One of the definitions of figure is “a diagram or picture.” At the most basic level, figurative language is language that names or describes an image with words.
For example, if we say “words paint a picture,” then we are speaking figuratively, since words do not actually use brushes and paint, but they can create an image in our minds. This kind of image—made with words—is an important aspect of using language. Often these figures of speech are used as a quick shorthand for complicated ideas or colorful substitutes for literal descriptions. They are ways to make writing more playful, memorable, and immediate. They help us connect with the reader and, as long as we are aware of possible clichés that might distract a reader from the point we are making, add style to our writing.
There are many ways to use figurative language. Let’s start with phrases so common that we barely notice them as imagery. Some of these small groupings of words can stand for ideas that could be conveyed literally with fewer words: up in the air (“undecided”); in a flash (“quickly”); hold your horses (“slow down”).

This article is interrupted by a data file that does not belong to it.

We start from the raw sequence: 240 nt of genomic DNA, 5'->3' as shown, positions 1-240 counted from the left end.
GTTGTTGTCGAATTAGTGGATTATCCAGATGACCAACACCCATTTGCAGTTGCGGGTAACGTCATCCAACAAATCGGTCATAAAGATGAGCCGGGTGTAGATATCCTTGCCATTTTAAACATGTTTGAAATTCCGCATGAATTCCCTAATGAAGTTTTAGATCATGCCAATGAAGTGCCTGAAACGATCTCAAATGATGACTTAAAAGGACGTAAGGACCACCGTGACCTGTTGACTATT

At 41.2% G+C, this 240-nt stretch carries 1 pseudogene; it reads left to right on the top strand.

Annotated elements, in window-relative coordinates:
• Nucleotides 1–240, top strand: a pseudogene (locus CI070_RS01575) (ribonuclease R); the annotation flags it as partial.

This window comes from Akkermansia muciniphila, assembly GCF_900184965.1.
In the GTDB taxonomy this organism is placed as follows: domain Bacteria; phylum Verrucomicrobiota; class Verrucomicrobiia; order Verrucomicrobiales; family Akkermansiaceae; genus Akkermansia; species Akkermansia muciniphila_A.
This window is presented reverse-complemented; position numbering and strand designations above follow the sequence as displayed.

Then there are other idioms that form a kind of shorthand for more complicated ideas that would take at least a sentence to explain. These word-pictures essentially use extremely short stories to compress these meanings into a very few words: raise the bar; take it in stride; elephant in the room.
Metaphors and similes are another category of figurative language use. A metaphor substitutes a word or phrase with one that makes an analogy or explanation with an image: a mountain of paperwork.
A simile compares a word or phrase with one that makes an analogy or explanation that uses like or as: fast as lightning.
Even individual words can convey figurative meanings. Again, some of these have become so familiar that the original concrete or literal meaning of these words might not occur to us when we use them: emotional baggage; going viral.
Figurative use of language also takes the form of extreme exaggeration, or hyperbole. This very often expresses an impossibility or near impossibility: The show went on forever.
Finally, if we give our words qualities or abilities that people have but that the things we are describing can’t logically possess, the result is a different kind of figurative language called personification: The words jumped off the page.
That leaves us only to warn about overuse or abuse of these images—a little figurative language can go a long way.
Follow Peter Sokolowski, editor-at-large for Merriam-Webster, on Twitter @PeterSokolowski.